Posts Tagged ‘climate change’

My thanks to Astrophysicist Ian Wilson who has left a long comment which I’m reposting here for further discussion, because it contains findings which are as Ian says, amazing (and Ian isn’t a man of hyperbole) . The summary below is further explained in Ian’s new paper which I’ll be putting up a further post on soon: 

Are Changes in the Earth’s Rotation Rate Externally Driven and Do They Affect Climate? 

sun-earth-moonwhich is available from this link. This is a stupendous work, containing many exact period matches, rather than being dominated by tenuous statistical derivations like so many other climate papers are. Top quality science on the talkshop. In the meantime, to whet your appetite:

Ian Wilson:
We know that the strongest planetary tidal forces acting on the lunar orbit come from
the planets Venus, Mars and Jupiter, in order of the size of their respective tidal
influences. In addition, we known that, over the last 4.6 billion years, the Moon has
slowly receded from the Earth. During the course of this lunar recession, there have been
times when the orbital periods of Venus, Mars and Jupiter have been in resonance(s) with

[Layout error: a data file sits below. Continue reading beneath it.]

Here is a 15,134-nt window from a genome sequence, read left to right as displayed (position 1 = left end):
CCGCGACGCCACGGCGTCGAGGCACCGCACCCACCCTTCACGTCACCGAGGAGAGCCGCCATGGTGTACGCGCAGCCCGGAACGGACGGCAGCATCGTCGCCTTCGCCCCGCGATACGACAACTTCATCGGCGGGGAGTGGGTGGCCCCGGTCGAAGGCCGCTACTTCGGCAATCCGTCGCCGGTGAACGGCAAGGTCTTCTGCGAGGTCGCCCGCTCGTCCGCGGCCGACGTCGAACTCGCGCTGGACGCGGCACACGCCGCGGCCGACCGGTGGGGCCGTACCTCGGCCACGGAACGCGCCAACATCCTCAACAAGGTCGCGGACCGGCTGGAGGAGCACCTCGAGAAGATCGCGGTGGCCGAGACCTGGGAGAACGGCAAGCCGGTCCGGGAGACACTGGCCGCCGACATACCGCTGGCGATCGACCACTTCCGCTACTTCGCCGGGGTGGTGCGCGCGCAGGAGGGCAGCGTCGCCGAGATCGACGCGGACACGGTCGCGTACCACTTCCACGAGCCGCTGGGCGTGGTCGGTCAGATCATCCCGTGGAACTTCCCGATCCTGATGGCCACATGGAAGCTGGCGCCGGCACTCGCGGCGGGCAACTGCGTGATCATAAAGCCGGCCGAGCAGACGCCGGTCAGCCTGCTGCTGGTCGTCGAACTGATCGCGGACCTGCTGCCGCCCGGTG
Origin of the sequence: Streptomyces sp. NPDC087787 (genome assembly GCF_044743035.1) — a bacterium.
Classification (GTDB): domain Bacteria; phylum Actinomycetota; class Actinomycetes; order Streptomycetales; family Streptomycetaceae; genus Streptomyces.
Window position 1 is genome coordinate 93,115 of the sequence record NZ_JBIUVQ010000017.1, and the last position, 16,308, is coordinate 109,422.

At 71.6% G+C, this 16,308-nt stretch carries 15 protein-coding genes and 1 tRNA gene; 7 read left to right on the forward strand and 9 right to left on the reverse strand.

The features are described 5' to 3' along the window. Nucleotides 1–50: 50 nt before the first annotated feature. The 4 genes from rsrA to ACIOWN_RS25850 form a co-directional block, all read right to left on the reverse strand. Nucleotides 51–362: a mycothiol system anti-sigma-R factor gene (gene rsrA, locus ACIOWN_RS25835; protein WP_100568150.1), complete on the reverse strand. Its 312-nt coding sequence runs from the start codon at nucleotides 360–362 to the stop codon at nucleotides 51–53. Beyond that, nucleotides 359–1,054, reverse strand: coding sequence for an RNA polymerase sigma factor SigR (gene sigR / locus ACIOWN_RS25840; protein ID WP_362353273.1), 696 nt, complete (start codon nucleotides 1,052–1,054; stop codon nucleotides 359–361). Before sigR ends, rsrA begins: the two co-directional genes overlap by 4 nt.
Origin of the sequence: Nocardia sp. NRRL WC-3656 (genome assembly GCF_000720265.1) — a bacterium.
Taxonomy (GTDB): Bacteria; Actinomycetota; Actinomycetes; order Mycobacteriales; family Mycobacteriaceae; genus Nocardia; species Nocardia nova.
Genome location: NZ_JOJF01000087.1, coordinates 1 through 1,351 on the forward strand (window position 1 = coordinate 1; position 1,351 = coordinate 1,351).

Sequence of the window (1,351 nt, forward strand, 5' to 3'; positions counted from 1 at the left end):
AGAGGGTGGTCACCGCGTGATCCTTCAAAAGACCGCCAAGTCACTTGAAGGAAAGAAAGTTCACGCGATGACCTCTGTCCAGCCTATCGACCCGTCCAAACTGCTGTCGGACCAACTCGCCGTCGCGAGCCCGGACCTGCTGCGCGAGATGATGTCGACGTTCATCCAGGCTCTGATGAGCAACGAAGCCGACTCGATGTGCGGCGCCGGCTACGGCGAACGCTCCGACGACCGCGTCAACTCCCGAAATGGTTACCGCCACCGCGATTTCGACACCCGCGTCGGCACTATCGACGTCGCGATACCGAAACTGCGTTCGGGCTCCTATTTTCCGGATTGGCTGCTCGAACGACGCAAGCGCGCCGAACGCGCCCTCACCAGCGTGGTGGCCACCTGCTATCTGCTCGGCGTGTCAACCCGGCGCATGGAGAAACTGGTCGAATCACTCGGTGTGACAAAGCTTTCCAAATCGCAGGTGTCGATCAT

the precession rates for the line-of-nodes and line-of-apse of the lunar orbit. When these resonances have occurred, they would have greatly amplified the effects of the planetary tidal forces upon the shape and tilt of lunar orbit. Hence, the observed synchronization between the precession rates of the line-of-nodes and line-of-apse of the lunar orbit and the orbital periods of Venus, Earth, Mars and Jupiter, could simply be a cumulative fossil record left behind by these historical resonances.
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The Rt. Hon. David Cameron MP
Prime Minister
10 Downing Street
London SW1A 2AA
18th January 2013

AN OPEN LETTER TO THE PRIME MINISTER ABOUT CLIMATE CHANGE AND ENERGY POLICIES

Dear Prime Minister,

Like you I read PPE at Oxford and I was lucky enough to be taught Economics by Professor Wilfred Beckerman. He has an interest in the economics of environmentalism, having worked in that field with the World Bank in the 1960s, advised the Labour Party on it and he was a member of the Royal Commission on Environmental Pollution from 1970 to 1973. He wrote an excellent book in 1974 called “In Defence of Economic Growth” which was a rebuttal of the famous Club of Rome 1972 book “The Limits to Growth”.

In 2002, Prof. Beckerman published a book called “A Poverty of Reason: Economic Growth and Sustainable Development”. If you or your advisers on environmental policies haven’t read it before, I thoroughly recommend it as a succinct and massively sensible analysis of many environmentalists’ arguments by a brilliant economist and excellent teacher. He is still going strong at 87; he’s still teaching at UCL, mainly on ethical issues in Economics which he touches on in this book when addressing the mistakes made by many environmentalists about intergenerational ethics, rights and basic economics when considering issues like resource depletion, climate change and the precautionary principle.